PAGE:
Q— Is there any possibility of the international players (U.S., Russia,
Jordan, Israel) negotiating a diplomatic solution at this point?

Of course, this process is in parallel with Russian negotiations with both America and Jordan on the one hand and between Russia and Israel on the other hand. Previous negotiations have taken place in this regard and it appears that the regional and international parties have implicitly agreed to the Syrian army’s control of south-west of Syria with Russian guarantees to remove Iranian and Hezbollah forces from the border with the Israeli-occupied Syrian Golan as well as Jordan’s borders. But there is no confirmed information about the outcome of the Russian-Israeli negotiations and the extent of the understandings reached, but there is implicit Israeli acceptance of the deployment of the Syrian army in the south-west with Russian support in return for the removal of the Iranians and their allies.

Q-what is your sense of Israeli-Iranian/Hezbollah tensions at this
point? Will the Daraa campaign increase those tensions, since Assad’s
forces will be coming closer to the sensitive Golan Heights border?

The ongoing Israeli raids on Iranian, Syrian and Hezbollah positions in Syria suggest that Tel Aviv is trying to prevent any permanent Iranian military presence and Hezbollah in Syria even if it is far from the Golan and the border with Israel.
Ideologically, neither Iran nor Hezbollah will relinquish the idea of confronting Israel, working to liberate the Syrian Golan from occupation, and opening a second front from Syria in front of Israel at any potential war against Iran and Hezbollah. But in real terms, Iran may bow to Russian pressure and the de-facto balance of power and to the Syrian regime’s interest in calming the confrontation with Israel and moving away from the border without a complete withdrawal from Syria. Iranians and Hezbollah say that the presence of their forces came at the request of the Syrian government and the fact that Iran has provided tens of billions of dollars to the Syrian regime and lost hundreds of soldiers and officers there, In addition to the losses of Hezbollah and other Shiite militias, that means Iran would not accept to give up these sacrifices on behalf of Russia or US or Israel without getting something in return, like some permanent influence in Syria and guarantees to Hezbollah in Lebanon.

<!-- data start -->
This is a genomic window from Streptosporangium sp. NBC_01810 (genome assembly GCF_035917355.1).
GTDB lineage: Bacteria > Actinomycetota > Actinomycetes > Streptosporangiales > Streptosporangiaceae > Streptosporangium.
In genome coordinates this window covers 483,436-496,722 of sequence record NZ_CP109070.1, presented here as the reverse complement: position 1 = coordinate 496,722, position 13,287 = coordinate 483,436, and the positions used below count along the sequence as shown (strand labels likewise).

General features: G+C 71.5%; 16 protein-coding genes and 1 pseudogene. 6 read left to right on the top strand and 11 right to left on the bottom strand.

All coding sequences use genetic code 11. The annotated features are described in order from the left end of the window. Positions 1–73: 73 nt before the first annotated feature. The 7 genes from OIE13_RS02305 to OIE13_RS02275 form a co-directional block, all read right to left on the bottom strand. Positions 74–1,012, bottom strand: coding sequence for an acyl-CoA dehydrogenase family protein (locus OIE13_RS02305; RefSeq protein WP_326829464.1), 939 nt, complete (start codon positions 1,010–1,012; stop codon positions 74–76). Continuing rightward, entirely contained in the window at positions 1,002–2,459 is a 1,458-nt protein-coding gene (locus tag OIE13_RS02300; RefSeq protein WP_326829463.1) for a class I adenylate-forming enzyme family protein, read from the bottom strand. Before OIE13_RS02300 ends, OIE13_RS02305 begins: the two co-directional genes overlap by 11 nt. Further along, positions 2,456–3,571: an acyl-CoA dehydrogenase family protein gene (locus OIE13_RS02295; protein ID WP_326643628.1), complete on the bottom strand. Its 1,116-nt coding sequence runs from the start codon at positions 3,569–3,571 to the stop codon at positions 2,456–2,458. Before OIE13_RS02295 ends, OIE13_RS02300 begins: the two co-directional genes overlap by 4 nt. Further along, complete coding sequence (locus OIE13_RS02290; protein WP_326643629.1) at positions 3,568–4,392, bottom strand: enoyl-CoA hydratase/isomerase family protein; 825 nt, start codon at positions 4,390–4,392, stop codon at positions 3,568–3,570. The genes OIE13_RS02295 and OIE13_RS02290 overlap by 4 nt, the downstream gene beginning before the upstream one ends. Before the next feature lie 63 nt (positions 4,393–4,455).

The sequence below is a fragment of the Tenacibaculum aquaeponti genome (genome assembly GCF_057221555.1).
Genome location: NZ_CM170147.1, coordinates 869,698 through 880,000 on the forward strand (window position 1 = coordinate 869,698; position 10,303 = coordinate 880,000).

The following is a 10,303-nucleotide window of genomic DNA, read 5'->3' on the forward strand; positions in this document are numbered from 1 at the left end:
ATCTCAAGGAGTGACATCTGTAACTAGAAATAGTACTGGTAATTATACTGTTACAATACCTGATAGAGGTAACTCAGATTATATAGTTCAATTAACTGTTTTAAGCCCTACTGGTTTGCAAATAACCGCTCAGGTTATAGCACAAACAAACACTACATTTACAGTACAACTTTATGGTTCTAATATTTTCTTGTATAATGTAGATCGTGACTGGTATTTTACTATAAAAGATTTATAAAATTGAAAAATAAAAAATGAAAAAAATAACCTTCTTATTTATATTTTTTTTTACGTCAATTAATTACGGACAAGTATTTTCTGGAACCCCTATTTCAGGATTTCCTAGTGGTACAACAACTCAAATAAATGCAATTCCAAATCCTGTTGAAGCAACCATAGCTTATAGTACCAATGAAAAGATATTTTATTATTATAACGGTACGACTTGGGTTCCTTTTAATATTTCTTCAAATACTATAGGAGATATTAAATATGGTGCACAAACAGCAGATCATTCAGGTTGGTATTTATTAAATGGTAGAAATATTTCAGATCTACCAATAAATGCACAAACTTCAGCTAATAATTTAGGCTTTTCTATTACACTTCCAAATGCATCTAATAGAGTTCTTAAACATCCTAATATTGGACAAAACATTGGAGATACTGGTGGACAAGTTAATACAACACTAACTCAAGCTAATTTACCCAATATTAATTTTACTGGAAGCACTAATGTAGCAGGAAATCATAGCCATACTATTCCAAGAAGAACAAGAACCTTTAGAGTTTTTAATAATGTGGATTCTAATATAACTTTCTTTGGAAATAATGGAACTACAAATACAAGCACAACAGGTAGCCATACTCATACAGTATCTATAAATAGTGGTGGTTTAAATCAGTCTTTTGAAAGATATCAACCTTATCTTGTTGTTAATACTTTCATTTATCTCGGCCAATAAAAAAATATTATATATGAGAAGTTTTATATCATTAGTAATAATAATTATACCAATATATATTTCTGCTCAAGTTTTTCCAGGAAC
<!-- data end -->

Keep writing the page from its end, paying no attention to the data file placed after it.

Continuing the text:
7— what will the Daraa offensive mean for the big picture of the war?
The international-regional understanding regarding the Syrian south will strengthen the political process and help to re-launch the talks of Astana and Geneva for a political solution sponsored by Russian-American and Turkish-Iranian as well as an Arab and Israeli acceptance. That will also facilitate the process of ending the presence of the ISIS and finding a compromise of the Kurdish issue that will ensure Turkey’s concerns and interests within the framework of the Syrian state. But this will not happen within a few months and may extend to two years or more.